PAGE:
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Policy Options: Subsidies

A case study of China's policy to eliminate harmful fossil fuel subsidies

Source: NRDC

Between 1990 and 1997, China dramatically reduced its annual fossil fuel subsidies from $24.5 billion to $10 billion. Because of their energy policy priority to decrease coal use, China cut coal subsidies 40% since 1990. Also, petroleum subsidies fell from 55% in 1990 to 2% in 1995. The state mandated 25,000 coal mines to close and also partially lifted price controls.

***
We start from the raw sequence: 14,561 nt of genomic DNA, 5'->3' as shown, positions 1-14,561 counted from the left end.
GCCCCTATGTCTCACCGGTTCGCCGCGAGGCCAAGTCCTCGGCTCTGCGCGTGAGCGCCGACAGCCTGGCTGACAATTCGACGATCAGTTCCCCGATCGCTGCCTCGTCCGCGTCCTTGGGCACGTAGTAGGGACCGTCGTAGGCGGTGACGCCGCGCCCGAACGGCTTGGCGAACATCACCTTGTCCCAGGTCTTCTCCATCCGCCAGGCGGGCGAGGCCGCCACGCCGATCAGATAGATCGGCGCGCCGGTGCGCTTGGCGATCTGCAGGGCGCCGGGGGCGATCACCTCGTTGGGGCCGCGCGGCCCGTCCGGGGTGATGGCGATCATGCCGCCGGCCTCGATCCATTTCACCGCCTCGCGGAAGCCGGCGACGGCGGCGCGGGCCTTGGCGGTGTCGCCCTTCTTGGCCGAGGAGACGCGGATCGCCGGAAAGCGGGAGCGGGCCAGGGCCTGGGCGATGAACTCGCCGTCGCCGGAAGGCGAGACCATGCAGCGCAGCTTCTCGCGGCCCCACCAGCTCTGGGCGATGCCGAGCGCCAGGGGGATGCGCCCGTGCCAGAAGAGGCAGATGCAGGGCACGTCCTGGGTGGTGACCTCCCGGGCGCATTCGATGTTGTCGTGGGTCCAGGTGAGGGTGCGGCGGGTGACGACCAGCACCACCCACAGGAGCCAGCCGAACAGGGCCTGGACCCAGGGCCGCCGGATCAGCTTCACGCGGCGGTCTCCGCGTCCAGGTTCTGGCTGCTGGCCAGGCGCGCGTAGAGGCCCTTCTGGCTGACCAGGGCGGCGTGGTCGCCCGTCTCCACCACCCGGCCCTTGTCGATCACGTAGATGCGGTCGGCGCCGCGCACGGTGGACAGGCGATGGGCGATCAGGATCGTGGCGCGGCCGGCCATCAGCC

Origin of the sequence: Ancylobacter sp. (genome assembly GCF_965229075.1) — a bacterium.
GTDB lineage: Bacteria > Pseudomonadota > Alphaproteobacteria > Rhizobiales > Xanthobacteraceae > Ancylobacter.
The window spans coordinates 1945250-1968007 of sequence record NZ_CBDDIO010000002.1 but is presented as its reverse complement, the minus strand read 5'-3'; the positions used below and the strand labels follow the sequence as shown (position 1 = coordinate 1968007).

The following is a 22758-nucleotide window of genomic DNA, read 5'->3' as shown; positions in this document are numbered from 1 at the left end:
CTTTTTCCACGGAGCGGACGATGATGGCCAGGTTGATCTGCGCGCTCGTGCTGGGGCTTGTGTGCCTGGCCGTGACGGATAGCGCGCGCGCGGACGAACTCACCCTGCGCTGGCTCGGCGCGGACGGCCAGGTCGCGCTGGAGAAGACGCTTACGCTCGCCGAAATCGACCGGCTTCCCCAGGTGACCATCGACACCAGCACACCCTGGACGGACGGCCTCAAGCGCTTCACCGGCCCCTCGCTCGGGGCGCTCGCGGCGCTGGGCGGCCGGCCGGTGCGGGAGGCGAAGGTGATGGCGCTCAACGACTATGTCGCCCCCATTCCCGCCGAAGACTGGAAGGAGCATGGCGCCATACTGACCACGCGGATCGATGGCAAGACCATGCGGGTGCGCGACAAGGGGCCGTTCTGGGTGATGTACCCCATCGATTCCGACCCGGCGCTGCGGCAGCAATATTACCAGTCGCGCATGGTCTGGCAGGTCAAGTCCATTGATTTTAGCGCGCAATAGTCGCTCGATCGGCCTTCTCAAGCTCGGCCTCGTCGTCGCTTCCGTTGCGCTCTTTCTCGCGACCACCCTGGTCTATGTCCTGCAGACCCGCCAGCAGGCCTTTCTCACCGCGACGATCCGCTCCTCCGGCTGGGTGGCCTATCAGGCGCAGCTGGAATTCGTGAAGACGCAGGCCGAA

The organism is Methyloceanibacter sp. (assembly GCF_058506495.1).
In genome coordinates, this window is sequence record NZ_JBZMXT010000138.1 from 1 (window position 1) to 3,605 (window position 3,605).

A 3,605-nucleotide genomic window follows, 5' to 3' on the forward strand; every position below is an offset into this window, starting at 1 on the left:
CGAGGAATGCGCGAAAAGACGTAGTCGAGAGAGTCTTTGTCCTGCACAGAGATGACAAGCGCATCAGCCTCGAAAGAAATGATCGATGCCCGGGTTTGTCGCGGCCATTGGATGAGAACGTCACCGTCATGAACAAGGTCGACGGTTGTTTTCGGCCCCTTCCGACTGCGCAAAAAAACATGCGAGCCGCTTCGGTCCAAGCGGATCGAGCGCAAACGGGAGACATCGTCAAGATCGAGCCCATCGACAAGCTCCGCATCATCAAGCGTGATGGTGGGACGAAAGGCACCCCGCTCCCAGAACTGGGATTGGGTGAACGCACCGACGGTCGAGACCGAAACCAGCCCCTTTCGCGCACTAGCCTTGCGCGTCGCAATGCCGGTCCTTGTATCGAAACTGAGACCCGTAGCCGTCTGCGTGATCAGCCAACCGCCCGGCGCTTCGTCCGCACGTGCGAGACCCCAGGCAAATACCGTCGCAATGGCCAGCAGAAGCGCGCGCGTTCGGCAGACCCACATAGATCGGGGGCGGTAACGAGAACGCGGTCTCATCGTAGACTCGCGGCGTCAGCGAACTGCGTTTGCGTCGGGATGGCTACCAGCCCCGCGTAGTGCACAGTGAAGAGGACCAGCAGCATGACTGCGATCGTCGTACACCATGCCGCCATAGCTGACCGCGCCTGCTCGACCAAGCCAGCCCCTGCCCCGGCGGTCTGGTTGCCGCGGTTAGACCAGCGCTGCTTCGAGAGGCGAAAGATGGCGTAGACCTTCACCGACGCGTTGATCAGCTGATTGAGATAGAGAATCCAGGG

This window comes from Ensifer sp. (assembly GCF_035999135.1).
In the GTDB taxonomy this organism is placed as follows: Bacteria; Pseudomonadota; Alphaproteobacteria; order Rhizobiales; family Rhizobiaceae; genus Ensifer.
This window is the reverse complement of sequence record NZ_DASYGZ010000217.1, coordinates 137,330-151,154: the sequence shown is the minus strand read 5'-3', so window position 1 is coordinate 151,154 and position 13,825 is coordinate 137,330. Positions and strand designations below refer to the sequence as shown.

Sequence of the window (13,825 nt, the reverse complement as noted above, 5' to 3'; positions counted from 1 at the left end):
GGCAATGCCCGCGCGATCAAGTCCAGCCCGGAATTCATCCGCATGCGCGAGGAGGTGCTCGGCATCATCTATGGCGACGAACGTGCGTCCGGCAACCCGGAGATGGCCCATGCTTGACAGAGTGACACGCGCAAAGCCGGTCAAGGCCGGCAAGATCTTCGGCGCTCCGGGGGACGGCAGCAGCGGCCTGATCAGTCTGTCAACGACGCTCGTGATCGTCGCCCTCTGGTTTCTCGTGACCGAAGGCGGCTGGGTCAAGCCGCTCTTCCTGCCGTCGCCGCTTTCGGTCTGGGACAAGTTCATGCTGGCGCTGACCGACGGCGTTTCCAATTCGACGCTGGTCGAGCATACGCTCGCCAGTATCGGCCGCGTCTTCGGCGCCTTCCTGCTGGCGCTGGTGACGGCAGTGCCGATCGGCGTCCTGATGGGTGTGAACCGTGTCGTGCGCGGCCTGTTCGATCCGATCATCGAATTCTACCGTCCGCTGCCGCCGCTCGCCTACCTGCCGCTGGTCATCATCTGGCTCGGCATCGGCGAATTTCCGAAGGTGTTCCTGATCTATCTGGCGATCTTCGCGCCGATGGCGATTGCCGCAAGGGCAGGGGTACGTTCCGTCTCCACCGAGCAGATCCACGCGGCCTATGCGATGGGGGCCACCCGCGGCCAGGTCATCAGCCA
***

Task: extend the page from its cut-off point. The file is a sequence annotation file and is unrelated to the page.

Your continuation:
By minimizing subsidies, China's coal consumption declined by 411 million short tons since 1996. These reforms have also greatly improved China's energy efficiency, as energy intensity decreased by 30% since 1985. China's economy continues to flourish and grow while their use of renewables increases, fossil fuel subsidies decreased by half and carbon dioxide emissions were cut by 17% since 1997. In order to minimize job losses from the smaller coal industry, China is trying to place solar cell manufacturing sites near the old coal mines.


Natural Resources Defense Council:
1st report
2nd report confirming analysis

US Department of Energy's Statistics